On what she described as "a beautiful, sunny January day," first-grade teacher Donna Herzog headed out to the playground at Valle Catholic Grade School for a routine assignment — to monitor recess.
No biggie, normal stuff ... until she failed to navigate concrete steps from the school to the playground. Looking aside to chat up the students, she missed the last step, twisting her ankle and tumbling to the asphalt.
The kindergarten youngsters quickly gathered around and asked whether she was OK, but ran off to play once she answered in the affirmative.
All but one, that is. Kindergarten student Colton Joseph Lipp stayed behind, showing care and compassion that led to him being honored with a "Do the Right Thing" award recently in a ceremony at the St. Louis County Government Offices in Clayton.
St. Louis County Police Chief Jon Belmar and other law enforcement officials celebrated Colton and eight other St. Louis-area students recognized by Do the Right Thing of Greater St. Louis, Inc. The nonprofit organization partners with law enforcement, schools, media and businesses to recognize and promote positive social behaviors of school-aged youth.
Herzog, kindergarten teacher Amy Wood and parents Kelly and Chris Lipp also commuted 60 miles from Ste. Genevieve to Clayton for the ceremony.
After the fall, Herzog sat on the steps as the children, sans Colton, went off to play.
"This little boy just stayed there with me," she said. "He just wanted to keep talking to me. I thought it was really special. I tried to assure him that I was OK, but he just wanted the other teacher to know. He wanted me to have help."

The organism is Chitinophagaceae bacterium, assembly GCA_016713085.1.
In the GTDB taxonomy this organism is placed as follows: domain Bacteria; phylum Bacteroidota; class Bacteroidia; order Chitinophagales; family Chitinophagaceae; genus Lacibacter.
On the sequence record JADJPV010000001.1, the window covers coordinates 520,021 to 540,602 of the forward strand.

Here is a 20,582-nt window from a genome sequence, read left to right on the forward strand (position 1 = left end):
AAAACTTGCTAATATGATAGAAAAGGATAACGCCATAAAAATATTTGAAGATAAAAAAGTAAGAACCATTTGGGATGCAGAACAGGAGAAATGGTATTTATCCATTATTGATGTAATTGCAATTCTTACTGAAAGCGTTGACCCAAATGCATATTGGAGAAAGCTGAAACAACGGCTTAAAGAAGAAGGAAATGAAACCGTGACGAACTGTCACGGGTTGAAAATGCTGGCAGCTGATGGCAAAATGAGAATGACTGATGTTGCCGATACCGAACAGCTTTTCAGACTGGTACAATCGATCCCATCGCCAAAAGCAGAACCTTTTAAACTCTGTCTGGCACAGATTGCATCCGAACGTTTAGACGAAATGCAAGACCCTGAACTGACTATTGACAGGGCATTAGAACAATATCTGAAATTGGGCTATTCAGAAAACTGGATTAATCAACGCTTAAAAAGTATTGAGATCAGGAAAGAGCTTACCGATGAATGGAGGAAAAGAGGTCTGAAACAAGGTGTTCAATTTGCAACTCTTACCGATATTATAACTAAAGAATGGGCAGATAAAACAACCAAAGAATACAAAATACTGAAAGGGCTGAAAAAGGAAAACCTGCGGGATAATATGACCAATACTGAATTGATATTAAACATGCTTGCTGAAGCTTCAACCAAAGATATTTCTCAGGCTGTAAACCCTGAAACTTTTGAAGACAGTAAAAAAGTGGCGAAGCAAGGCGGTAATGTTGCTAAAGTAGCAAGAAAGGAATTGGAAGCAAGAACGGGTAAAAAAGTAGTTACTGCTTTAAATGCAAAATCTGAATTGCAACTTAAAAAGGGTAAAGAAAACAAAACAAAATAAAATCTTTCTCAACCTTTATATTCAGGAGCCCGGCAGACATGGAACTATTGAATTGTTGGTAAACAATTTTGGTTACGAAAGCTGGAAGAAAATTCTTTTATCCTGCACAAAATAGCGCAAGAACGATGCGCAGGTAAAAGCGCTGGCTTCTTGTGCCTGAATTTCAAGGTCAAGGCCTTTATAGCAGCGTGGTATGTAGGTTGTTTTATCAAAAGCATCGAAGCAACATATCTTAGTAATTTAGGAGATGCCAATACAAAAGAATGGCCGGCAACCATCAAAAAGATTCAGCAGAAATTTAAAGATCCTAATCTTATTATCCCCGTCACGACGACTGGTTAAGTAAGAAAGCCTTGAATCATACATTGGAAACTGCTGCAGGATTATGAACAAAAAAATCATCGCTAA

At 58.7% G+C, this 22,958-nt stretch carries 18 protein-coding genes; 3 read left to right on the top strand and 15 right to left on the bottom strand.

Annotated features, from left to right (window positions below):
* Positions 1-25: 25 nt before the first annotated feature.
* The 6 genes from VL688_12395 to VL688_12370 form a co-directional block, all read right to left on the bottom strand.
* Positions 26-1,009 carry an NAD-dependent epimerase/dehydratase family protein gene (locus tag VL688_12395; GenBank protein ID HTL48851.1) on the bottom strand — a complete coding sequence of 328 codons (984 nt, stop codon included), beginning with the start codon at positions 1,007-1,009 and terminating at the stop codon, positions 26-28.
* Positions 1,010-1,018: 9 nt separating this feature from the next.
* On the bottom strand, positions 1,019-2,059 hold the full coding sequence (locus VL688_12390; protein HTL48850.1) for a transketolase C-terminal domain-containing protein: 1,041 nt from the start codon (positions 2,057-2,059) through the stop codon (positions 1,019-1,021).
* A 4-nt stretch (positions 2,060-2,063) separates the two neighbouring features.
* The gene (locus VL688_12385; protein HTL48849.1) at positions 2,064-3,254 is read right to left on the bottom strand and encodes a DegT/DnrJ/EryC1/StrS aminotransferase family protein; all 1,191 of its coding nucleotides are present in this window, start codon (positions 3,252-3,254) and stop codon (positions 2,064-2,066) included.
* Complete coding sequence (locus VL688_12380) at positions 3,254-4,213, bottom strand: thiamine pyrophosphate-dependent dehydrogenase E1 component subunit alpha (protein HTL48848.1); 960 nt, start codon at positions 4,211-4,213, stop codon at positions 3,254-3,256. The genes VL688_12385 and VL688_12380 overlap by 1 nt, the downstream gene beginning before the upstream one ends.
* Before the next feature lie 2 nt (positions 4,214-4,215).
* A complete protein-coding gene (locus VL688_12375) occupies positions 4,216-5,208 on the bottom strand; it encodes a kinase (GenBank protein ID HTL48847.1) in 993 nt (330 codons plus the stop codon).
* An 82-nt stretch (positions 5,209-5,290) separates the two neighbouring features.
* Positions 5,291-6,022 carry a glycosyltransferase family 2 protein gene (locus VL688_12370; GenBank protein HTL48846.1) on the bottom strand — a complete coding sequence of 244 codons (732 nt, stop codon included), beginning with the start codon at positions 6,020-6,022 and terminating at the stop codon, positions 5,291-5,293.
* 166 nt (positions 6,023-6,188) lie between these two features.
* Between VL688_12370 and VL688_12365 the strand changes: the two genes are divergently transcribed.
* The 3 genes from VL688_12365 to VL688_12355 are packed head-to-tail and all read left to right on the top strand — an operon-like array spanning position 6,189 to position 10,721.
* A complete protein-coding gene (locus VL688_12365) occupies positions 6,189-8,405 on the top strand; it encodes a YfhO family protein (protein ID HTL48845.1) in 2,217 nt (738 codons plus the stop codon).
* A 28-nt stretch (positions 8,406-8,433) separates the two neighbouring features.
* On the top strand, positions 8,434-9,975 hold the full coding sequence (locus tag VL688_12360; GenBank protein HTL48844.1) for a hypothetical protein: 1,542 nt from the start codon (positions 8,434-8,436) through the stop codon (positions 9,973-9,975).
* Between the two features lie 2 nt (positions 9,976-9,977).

Still, Herzog assured him that she was fine, that her situation was similar to children who need to sit for a moment after a tumble. Then, she asked his name.
"He said proudly, 'I'm Colton Joseph Lipp,'" she said. "Colton stayed with me and helped me get up."
He wasn't finished, though.
"He continued to ask if he needed to go get the other teacher," she said. "I said I was fine, so he walked off."
But he figured someone other than a 6-year-old should check her out. A few minutes later, fellow first-grade teacher Mary Joggerst materialized.
"She told me, 'Colton Joseph Lipp said you might need help,'" Herzog said. "Colton's genuine concern and compassion for my well-being was precious. He didn't mind losing a few minutes of his play time to help me."
That didn't surprise Wood.
"From day-to-day, Colton's very compassionate and caring to classmates, to adults, to anyone he sees," Wood said, adding that Colton came in from recess that day all excited about Herzog giving him a Virtue Award. Wood and Herzog later decided to nominate him for the area-wide "Do the Right Thing" award as he went above and beyond just the school award.
The next day, a doctor confirmed that Herzog's painfully swollen and red ankle was indeed sprained, so she took it easy for a few days, especially on steps.
But leave it to Colton to check in on her.
"Colton was my little guardian angel," she said.